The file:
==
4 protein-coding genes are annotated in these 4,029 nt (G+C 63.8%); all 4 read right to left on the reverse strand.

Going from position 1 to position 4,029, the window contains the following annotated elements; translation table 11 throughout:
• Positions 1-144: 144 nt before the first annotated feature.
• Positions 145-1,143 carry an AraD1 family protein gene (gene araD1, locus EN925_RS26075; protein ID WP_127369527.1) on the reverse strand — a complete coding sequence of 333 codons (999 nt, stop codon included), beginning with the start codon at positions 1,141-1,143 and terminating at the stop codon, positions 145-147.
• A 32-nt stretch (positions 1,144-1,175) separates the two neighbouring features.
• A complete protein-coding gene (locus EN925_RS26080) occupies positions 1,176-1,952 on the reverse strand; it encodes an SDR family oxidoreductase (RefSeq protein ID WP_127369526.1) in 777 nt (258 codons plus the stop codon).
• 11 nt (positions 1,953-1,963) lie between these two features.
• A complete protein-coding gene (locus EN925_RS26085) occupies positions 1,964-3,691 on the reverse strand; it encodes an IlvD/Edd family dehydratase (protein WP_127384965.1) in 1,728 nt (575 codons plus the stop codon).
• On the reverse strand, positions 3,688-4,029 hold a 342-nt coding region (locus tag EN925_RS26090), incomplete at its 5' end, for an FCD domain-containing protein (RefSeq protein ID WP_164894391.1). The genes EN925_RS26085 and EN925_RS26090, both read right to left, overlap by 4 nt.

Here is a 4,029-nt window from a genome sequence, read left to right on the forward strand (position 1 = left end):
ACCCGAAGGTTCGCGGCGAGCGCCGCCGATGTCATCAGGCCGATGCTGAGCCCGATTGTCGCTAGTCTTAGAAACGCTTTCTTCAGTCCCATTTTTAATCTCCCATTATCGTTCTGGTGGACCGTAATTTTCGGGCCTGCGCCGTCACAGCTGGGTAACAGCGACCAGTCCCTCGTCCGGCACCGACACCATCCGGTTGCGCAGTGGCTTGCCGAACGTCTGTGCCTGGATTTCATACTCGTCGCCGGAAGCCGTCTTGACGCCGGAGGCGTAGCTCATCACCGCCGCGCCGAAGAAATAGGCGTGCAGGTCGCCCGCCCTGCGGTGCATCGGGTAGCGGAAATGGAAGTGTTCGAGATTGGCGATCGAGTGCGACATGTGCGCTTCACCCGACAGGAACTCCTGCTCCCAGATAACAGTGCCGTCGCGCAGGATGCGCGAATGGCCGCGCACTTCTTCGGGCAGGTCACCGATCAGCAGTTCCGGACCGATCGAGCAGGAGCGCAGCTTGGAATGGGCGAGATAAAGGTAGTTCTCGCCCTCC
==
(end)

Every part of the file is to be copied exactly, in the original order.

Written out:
4 protein-coding genes are annotated in these 4,029 nt (G+C 63.8%); all 4 read right to left on the reverse strand.

Going from position 1 to position 4,029, the window contains the following annotated elements; translation table 11 throughout:
• Positions 1-144: 144 nt before the first annotated feature.
• Positions 145-1,143 carry an AraD1 family protein gene (gene araD1, locus EN925_RS26075; protein ID WP_127369527.1) on the reverse strand — a complete coding sequence of 333 codons (999 nt, stop codon included), beginning with the start codon at positions 1,141-1,143 and terminating at the stop codon, positions 145-147.
• A 32-nt stretch (positions 1,144-1,175) separates the two neighbouring features.
• A complete protein-coding gene (locus EN925_RS26080) occupies positions 1,176-1,952 on the reverse strand; it encodes an SDR family oxidoreductase (RefSeq protein ID WP_127369526.1) in 777 nt (258 codons plus the stop codon).
• 11 nt (positions 1,953-1,963) lie between these two features.
• A complete protein-coding gene (locus EN925_RS26085) occupies positions 1,964-3,691 on the reverse strand; it encodes an IlvD/Edd family dehydratase (protein WP_127384965.1) in 1,728 nt (575 codons plus the stop codon).
• On the reverse strand, positions 3,688-4,029 hold a 342-nt coding region (locus tag EN925_RS26090), incomplete at its 5' end, for an FCD domain-containing protein (RefSeq protein ID WP_164894391.1). The genes EN925_RS26085 and EN925_RS26090, both read right to left, overlap by 4 nt.

Here is a 4,029-nt window from a genome sequence, read left to right on the forward strand (position 1 = left end):
ACCCGAAGGTTCGCGGCGAGCGCCGCCGATGTCATCAGGCCGATGCTGAGCCCGATTGTCGCTAGTCTTAGAAACGCTTTCTTCAGTCCCATTTTTAATCTCCCATTATCGTTCTGGTGGACCGTAATTTTCGGGCCTGCGCCGTCACAGCTGGGTAACAGCGACCAGTCCCTCGTCCGGCACCGACACCATCCGGTTGCGCAGTGGCTTGCCGAACGTCTGTGCCTGGATTTCATACTCGTCGCCGGAAGCCGTCTTGACGCCGGAGGCGTAGCTCATCACCGCCGCGCCGAAGAAATAGGCGTGCAGGTCGCCCGCCCTGCGGTGCATCGGGTAGCGGAAATGGAAGTGTTCGAGATTGGCGATCGAGTGCGACATGTGCGCTTCACCCGACAGGAACTCCTGCTCCCAGATAACAGTGCCGTCGCGCAGGATGCGCGAATGGCCGCGCACTTCTTCGGGCAGGTCACCGATCAGCAGTTCCGGACCGATCGAGCAGGAGCGCAGCTTGGAATGGGCGAGATAAAGGTAGTTCTCGCCCTCC